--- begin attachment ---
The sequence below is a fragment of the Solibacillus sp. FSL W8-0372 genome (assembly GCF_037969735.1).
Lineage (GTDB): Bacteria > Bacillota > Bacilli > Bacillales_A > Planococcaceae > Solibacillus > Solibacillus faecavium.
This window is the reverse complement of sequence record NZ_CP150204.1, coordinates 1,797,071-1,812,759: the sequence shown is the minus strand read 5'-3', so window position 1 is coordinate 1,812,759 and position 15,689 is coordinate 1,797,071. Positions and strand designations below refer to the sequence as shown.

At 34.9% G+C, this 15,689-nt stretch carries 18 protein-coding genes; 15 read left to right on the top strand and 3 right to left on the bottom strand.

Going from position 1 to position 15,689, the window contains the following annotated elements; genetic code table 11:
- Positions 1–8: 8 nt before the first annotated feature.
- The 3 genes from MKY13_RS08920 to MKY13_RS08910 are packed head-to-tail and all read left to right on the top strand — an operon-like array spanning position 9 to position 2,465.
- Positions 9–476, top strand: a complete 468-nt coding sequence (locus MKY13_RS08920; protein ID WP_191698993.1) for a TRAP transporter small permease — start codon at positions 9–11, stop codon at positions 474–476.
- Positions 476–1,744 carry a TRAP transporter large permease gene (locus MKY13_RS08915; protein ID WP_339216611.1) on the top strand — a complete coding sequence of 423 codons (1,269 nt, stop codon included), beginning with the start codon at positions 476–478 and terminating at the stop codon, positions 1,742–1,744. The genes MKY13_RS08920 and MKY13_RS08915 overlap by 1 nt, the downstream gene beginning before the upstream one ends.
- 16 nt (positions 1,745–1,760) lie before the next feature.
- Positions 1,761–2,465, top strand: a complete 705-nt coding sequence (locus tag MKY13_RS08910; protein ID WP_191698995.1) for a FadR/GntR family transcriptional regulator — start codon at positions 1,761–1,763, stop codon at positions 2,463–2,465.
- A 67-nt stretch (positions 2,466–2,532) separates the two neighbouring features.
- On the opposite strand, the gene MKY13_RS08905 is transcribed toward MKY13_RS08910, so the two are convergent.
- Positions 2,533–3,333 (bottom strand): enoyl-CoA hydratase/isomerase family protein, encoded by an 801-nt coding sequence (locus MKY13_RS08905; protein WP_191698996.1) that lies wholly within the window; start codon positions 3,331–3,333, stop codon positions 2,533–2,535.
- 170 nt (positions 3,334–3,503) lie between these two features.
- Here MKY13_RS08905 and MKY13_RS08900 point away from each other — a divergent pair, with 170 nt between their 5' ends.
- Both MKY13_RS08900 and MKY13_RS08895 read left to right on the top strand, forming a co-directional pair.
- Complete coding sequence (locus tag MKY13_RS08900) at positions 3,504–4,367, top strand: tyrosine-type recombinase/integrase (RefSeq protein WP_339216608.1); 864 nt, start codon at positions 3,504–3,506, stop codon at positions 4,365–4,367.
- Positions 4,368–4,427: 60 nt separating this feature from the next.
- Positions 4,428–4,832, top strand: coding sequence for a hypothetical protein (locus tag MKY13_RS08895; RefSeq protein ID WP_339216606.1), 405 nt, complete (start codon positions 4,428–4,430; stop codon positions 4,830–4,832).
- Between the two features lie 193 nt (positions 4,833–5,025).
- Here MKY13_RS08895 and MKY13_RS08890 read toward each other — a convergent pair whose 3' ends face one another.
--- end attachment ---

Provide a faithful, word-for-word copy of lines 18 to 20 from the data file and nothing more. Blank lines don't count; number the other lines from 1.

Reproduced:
- Complete coding sequence (locus tag MKY13_RS08900) at positions 3,504–4,367, top strand: tyrosine-type recombinase/integrase (RefSeq protein WP_339216608.1); 864 nt, start codon at positions 3,504–3,506, stop codon at positions 4,365–4,367.
- Positions 4,368–4,427: 60 nt separating this feature from the next.
- Positions 4,428–4,832, top strand: coding sequence for a hypothetical protein (locus tag MKY13_RS08895; RefSeq protein ID WP_339216606.1), 405 nt, complete (start codon positions 4,428–4,430; stop codon positions 4,830–4,832).